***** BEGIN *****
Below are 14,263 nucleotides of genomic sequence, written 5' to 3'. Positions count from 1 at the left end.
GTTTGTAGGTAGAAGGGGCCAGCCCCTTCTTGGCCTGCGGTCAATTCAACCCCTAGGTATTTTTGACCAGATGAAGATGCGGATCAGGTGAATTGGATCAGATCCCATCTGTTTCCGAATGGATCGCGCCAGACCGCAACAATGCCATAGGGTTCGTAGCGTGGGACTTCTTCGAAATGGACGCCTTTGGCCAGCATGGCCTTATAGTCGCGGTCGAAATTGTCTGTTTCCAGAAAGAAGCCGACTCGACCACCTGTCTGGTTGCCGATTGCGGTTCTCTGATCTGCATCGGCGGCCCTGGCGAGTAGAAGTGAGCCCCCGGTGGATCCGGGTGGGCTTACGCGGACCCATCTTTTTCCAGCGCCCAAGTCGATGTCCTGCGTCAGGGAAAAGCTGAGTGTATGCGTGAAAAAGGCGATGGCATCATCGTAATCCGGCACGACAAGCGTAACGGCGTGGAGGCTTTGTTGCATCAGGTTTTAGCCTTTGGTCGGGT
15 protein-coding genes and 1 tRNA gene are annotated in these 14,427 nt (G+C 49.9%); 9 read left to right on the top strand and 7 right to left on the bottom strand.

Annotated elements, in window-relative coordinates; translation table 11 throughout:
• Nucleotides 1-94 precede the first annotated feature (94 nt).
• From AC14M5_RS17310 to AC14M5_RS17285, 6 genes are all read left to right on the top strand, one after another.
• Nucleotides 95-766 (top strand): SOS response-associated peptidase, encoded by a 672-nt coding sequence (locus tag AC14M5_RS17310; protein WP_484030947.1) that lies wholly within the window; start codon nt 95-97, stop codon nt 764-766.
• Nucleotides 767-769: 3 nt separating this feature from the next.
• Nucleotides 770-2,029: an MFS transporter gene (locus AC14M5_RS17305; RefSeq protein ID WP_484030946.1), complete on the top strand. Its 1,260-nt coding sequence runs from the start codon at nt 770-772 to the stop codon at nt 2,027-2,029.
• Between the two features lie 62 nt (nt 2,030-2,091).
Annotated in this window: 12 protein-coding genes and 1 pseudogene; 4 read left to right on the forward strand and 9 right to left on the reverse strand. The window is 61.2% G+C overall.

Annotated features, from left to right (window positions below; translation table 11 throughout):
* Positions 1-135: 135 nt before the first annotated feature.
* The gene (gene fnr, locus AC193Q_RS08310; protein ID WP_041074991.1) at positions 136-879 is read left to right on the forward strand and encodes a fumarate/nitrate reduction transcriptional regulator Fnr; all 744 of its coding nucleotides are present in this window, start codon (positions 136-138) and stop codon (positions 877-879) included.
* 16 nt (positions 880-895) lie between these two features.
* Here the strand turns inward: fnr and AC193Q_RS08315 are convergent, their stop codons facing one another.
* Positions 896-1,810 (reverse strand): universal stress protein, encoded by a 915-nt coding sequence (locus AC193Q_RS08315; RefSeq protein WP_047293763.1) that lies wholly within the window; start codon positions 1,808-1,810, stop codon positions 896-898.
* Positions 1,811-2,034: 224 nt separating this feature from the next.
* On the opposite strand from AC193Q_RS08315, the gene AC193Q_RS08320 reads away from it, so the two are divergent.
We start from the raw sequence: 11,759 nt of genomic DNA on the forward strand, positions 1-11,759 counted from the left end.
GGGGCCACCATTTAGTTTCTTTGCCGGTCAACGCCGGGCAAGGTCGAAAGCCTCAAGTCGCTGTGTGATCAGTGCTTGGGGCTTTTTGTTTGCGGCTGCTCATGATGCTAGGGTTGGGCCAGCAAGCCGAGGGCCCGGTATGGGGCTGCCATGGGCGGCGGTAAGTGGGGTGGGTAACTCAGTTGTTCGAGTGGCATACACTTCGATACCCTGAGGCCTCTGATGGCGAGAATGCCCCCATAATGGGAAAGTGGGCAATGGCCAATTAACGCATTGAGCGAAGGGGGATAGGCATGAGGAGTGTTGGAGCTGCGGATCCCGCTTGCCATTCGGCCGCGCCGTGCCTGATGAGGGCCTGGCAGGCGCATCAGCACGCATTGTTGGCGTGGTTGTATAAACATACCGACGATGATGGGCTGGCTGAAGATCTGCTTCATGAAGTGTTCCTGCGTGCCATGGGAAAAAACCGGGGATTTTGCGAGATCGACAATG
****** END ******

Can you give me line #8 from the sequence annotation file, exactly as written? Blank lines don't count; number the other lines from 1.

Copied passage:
• Nucleotides 767-769: 3 nt separating this feature from the next.